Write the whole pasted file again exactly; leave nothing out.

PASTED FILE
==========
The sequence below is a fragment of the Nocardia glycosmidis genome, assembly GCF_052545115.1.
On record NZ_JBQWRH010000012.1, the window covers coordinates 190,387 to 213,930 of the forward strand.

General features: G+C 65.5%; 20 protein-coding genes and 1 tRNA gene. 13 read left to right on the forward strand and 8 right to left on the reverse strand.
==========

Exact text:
The sequence below is a fragment of the Nocardia glycosmidis genome, assembly GCF_052545115.1.
On record NZ_JBQWRH010000012.1, the window covers coordinates 190,387 to 213,930 of the forward strand.

General features: G+C 65.5%; 20 protein-coding genes and 1 tRNA gene. 13 read left to right on the forward strand and 8 right to left on the reverse strand.